The Denver Aquarium has a new plan to lure visitors to its waters. It is letting young visitors snorkel or scuba dive with the fish.
Until now, the closest visitors could get to the aquatic life was viewing it through glass or maybe reaching into a touch-tank with feet planted firmly on the ground.
With the new program children can suit up, grab a snorkel and dive in to get up close and personal with a 300 pound grouper.
Gretchen Guerra signed her children up for the program.
“They are so excited, they have huge butterflies in their stomachs and they are pretty nervous,” she said as her children Ty and Graci were getting set to dive in.
Ty and Graci paid close attention as they got snorkeling lessons from Todd Hall, the aquarium’s dive safety officer.
The children in the program need to be at least six years old and able to swim, but no previous experience is needed.
“We get kids who have never seen the ocean before,” Hall said.
Once the children are ready, they head into the waters where underwater guides like Shane Taylor help the children understand the fish.
“One of the highlights of the program is being on the inside looking out at the guests and their families and friends,” he said. “And being on display or the star of the exhibit.”
For the Denver Aquarium, encouraging guests to mingle with the sea creatures is a new direction under the new ownership.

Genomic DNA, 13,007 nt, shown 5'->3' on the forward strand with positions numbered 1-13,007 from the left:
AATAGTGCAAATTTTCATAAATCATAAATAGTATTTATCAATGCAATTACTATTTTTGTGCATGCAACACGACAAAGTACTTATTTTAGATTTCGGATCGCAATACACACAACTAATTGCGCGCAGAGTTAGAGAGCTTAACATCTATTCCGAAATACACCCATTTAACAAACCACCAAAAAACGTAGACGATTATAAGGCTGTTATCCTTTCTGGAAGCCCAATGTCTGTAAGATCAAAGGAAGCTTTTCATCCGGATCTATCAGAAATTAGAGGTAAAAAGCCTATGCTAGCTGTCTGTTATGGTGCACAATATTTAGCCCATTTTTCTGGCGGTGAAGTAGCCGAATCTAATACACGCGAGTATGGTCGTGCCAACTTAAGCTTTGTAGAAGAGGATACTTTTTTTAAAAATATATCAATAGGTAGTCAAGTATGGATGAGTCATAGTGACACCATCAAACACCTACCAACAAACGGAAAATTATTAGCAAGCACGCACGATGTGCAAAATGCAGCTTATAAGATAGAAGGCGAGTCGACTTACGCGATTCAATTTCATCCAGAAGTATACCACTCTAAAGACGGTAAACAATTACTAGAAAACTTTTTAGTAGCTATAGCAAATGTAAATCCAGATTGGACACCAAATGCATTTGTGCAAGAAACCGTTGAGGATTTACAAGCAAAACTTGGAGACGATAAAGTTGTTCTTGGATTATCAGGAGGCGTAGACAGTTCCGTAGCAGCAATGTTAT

“What we did when we bought the facility was invest in it,” said general manager Scot Hulgan. “Re-theme some things and add a lot of animals and enhance the overall guest experience when they come here.”
And the work is paying off — attendance at the Denver Aquarium is at an all-time high.
It’s easy to see why when youngsters like Graci are out selling the program.
“It’s really cool because you get to see all the sea animals up really close,” she said. “I didn’t want to get out.”
The underwater programs aren’t just for children either. In addition to the “Swim with the Fish” program, certified scuba divers can also “Dive with the Fish” or “Dive with the Sharks.”
But in addition to getting visitors, the aquarium is also teaching new respect for the underwater world in an area more than 1,000 miles away from any coastline.
“We’re in a lot of ways hurting the ocean quicker than it can rebuild itself,” Hall said.